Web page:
CAPTCHA helps to keep out bots and preserve books

CAPTCHA (Completely Automated Turing Test To Tell Computers and Humans Apart), a weapon used to fight spammers is now helping university researchers preserve old books and manuscripts. Carnegie Mellon is using it to help decipher words in books that machines cannot read.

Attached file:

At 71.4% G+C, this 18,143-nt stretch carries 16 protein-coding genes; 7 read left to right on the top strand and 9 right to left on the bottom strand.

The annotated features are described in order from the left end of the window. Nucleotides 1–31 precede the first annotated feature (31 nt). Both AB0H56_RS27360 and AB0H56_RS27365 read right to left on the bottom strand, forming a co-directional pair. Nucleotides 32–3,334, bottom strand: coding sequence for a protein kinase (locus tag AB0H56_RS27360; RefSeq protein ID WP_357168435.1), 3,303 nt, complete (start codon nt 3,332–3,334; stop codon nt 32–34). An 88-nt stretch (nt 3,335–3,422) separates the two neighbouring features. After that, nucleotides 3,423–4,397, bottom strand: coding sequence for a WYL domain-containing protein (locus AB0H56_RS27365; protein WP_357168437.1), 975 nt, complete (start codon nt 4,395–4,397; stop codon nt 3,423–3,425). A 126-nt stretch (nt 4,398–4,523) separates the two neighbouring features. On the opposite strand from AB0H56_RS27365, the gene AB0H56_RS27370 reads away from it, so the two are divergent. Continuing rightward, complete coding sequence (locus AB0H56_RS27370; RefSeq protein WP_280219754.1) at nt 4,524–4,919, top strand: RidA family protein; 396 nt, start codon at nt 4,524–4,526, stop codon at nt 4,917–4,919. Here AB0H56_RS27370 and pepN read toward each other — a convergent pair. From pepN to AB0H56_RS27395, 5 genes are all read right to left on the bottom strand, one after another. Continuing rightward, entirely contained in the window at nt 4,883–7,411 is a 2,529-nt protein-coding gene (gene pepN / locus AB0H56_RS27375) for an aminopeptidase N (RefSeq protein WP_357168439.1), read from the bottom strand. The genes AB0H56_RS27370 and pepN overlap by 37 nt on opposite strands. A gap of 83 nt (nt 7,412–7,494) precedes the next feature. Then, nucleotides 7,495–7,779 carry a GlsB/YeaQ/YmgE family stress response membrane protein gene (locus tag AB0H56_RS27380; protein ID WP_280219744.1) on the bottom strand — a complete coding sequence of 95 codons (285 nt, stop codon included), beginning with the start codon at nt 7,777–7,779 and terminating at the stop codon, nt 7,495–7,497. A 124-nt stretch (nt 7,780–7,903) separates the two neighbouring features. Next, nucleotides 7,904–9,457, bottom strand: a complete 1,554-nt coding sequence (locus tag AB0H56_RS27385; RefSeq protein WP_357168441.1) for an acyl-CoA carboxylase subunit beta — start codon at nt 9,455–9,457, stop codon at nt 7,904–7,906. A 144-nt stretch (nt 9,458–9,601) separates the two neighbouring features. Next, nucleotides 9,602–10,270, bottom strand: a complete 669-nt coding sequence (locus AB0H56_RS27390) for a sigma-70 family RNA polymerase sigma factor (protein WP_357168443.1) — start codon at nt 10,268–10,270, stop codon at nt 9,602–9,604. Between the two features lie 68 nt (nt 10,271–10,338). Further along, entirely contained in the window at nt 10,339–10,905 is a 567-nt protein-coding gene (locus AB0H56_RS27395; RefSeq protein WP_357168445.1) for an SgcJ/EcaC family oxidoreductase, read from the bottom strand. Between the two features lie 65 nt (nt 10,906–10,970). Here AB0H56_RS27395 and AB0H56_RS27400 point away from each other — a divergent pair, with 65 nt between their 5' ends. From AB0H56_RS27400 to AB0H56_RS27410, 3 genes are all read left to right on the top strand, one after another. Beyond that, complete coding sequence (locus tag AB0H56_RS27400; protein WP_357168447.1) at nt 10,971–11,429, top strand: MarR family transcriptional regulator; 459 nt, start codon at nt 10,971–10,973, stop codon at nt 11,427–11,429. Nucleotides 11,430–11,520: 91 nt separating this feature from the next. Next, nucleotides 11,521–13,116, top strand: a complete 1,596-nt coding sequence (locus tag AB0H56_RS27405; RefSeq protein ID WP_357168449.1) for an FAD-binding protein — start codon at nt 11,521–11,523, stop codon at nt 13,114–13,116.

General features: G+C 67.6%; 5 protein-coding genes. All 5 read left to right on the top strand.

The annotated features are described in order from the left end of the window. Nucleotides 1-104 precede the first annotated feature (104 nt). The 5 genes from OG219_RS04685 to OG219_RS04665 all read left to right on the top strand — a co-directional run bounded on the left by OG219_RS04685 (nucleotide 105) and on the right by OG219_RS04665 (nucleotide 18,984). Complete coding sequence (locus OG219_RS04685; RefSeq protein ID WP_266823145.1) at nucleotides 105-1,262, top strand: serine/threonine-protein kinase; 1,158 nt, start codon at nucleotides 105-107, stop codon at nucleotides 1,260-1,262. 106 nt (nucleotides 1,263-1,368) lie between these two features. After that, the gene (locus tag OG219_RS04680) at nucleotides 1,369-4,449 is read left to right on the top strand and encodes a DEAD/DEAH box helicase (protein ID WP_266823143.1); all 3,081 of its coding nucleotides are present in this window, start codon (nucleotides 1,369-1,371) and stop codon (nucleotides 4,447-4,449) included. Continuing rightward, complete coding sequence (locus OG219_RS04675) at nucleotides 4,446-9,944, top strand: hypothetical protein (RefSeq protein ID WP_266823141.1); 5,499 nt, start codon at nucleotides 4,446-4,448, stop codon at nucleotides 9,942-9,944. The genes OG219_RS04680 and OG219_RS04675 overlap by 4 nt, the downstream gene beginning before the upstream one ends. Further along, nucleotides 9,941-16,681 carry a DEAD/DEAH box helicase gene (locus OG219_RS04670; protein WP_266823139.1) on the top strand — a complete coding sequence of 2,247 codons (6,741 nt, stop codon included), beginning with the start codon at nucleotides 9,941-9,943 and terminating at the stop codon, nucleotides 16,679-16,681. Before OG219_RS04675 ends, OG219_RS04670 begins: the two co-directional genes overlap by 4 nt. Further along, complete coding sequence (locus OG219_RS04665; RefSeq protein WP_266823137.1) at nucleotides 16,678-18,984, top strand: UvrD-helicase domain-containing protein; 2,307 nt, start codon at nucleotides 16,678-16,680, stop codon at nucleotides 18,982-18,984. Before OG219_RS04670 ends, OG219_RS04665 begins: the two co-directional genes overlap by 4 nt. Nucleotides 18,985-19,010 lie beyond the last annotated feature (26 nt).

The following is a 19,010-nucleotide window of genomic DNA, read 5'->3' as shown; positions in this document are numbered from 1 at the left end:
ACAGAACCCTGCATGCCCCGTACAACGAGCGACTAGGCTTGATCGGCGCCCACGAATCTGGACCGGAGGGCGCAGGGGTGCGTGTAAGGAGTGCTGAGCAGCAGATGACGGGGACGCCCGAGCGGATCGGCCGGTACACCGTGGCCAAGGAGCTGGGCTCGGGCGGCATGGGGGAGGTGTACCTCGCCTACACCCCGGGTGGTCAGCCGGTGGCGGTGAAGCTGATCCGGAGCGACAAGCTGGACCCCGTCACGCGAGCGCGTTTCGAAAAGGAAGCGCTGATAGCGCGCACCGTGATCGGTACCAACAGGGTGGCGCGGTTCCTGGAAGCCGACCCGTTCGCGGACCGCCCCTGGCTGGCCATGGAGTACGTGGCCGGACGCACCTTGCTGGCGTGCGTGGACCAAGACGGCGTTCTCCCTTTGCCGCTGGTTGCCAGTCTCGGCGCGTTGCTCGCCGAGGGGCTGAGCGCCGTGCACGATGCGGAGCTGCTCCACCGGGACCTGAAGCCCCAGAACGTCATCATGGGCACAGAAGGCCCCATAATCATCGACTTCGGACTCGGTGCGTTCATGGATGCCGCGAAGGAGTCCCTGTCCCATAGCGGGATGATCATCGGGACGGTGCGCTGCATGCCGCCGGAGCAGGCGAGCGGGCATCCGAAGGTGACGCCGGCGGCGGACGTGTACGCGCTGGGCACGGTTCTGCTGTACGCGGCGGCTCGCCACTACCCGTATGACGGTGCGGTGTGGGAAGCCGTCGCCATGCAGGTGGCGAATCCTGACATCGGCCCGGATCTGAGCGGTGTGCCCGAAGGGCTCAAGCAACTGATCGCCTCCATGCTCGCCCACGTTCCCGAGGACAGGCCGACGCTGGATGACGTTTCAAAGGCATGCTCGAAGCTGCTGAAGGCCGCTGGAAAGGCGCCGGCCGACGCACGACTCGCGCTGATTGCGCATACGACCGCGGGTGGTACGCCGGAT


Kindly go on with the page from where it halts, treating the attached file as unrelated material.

The CMU research team, based in Pittsburgh, Pennsylvania, is involved in digitising old books and manuscripts supplied by a non-profit organisation called the Internet Archive, and uses Optical Character Recognition (OCR) software to examine scanned images of texts and turn them into digital text files which can be stored and searched by computers. Unfortunately, due to the poor quality of the original documents the OCR software is unable to read about one in ten words. To solve this problem the team takes images of such words and uses them as CAPTCHAs. These CAPTCHAs, known as reCAPTCHAS, are then distributed to websites around the world to be used in place of conventional CAPTCHAs. Thanks to the adoption of reCAPTCHAs by popular websites like Facebook, Twitter and StumbleUpon, the system is helping to decipher about one million words every day, allowing the CMU team to digitise documents and manuscripts as fast as the Internet Archive can supply them. How is it possible? Well, when visitors decipher the reCAPTCHAs to gain access to the web site, another word from an old book or manuscript is digitised and sent back to CMU. Simple but brilliant, isn’t it.

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